SLATs are a flexible and inexpensive lifetime estate planning tool for married couples wishing to shelter assets who see the family as a team. As part of an Estate Plan, SLATs are principally an Asset Protection Tool.
Let’s call the spouse who creates the trust the “Grantor Spouse” and the spouse who benefits from the trust the “Beneficiary Spouse.” The Grantor Spouse creates a Spousal Limited Access Trust by executing an Irrevocable Trust for the Beneficiary Spouse’s benefit, giving the Beneficiary Spouse limited access to the trust assets. Access is “limited” to provide shelter from creditors and death taxes.
Simply put, the goal is to move assets into the SLAT and out of the Grantor Spouse’s name and estate so they can provide care for the Beneficiary Spouse limited enough to shelter the property from the Beneficiary Spouse’s future creditors, spouses and from being included in the Beneficiary Spouse’s taxable estate.
If a Pennsylvania resident couple dies and leaves their $2M estate to their children, the Pennsylvania Inheritance tax due is $90,000.00 ($2M x 4.5% Tax). If instead, the Grantor Spouse forms a SLAT for the Beneficiary Spouse, puts into that trust $1M, and both spouses die several years later, then the $1M and all the growth it may have had passes to the children, free of the Pennsylvania Inheritance Tax. At the second spouse’s death, the tax is on the remaining $1M x 4.5% = $45,000.00, a savings of $45,000 for the family.
Here are some common questions clients, beneficiaries, and Trustees ask:
No, the assets you place in a SLAT for your spouse should be your assets.
Yes, but only after analyzing the property’s long-term use plan. Our Estate Planning Lawyers can help analyze the capital gains tax and mortgage issues.
Yes, the Trustee opens an account in the SLAT’s name, deposits your transfer and is then free to use the money for investments.
Careful planning and use of the SLAT funds will prevent them from being exposed to Debt Collectors.
Yes, the SLAT can be crafted to reflect your Estate Plan and concerns.
Yes, you can include beneficiaries other than your spouse, and you can dictate who receives the remaining assets at your Spouse’s death.
You can have the SLAT crafted, so a divorce ends your current spouse’s interest and that any future “spouse” becomes the current beneficiary. You can also craft a Postnuptial Agreement as part of the gift to the SLAT addressing the gift to the SLAT and how it would be considered in a divorce.
The SLAT has its tax ID and any income not distributed must be reported on the trusts’ return. With careful planning, the trust can have a situs in a state with no income tax. This would avoid paying state income tax on non-distributed income. If you plan is to allow the trust assets to grow over time, avoiding state income tax can have a substantial positive impact.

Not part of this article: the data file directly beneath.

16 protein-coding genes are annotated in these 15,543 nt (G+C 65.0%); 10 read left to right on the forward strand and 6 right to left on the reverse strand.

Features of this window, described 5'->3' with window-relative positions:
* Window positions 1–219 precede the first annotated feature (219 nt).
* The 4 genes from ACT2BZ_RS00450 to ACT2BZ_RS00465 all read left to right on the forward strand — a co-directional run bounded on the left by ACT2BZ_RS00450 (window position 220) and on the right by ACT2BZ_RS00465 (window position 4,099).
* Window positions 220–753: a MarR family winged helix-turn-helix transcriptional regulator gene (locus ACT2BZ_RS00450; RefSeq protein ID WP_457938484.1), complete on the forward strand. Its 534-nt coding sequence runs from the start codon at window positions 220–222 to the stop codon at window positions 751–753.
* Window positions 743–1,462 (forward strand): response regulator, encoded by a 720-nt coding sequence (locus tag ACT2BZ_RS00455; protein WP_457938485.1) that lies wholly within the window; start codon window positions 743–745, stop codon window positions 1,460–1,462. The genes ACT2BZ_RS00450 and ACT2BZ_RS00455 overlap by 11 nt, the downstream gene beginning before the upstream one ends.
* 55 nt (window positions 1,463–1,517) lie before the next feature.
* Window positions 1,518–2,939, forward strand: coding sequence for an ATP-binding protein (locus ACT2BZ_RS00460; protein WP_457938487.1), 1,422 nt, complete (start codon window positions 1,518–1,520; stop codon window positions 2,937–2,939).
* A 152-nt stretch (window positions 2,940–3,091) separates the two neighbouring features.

No, a SLAT works only if you can never have the funds returned to your name. But, the SLAT can be used to pay for your children’s education, weddings or other expenses that would otherwise come from your personal accounts. Reducing your expenses isn’t a return of money to you, but it serves the same purpose.
Yes, the SLAT works just as well for LGBT married couples as any other married couple.
A SLAT provides an intriguing option for holding a Mahr. A Mahr in Islam is the mandatory payment from a groom to his bride at the marriage. The Mahr becomes the wife’s property. But by placing the Mahr in a SLAT, the Mahr is sheltered from her future creditors and is not part of her taxable estate at death. She is free to invest as she pleases and may have broad rights for using the funds for herself, and even have a wide right to name who receives what remains at her death.
If you have any questions about Spousal Lifetime Access Trusts or any other estate planning topics, please contact us to schedule a free consultation. For more than two decades Klenk Law has focused only on Estate Law. We’ve seen it all, and this experience allows us to explain complex estate law and planning techniques clearly and concisely. We make it easy for you to understand SLATs so you can make the best decisions for yourself and your family.
Peter has done our family's trust and estate work since our children were born. He is not only extremely knowledgeable and honest, but makes sure that our arrangements remain current with the changing legal landscape. I would give him my highest recommendation as a professional in his field.
Great firm. Great people. Happy to refer folks in need to estate planning to Peter and his team. They do great work.
Peter provided outstanding advice and preparation of a will and trusts.
I was referred to Peter after my divorce to put documents together to protect my assets. He suggested a number of documents that would help protect my children and their future. Also, he put together wills, power of attorney and living wills. I initially spoke with him on the phone, he took 30-40 minutes to understand my situation and explain the benefits of having such documents. After a week or two, I met with him in his office and signed the documents. Everything else was remote phone calls and emails. He re-explained these documents and what whom to share. I am in good hands.
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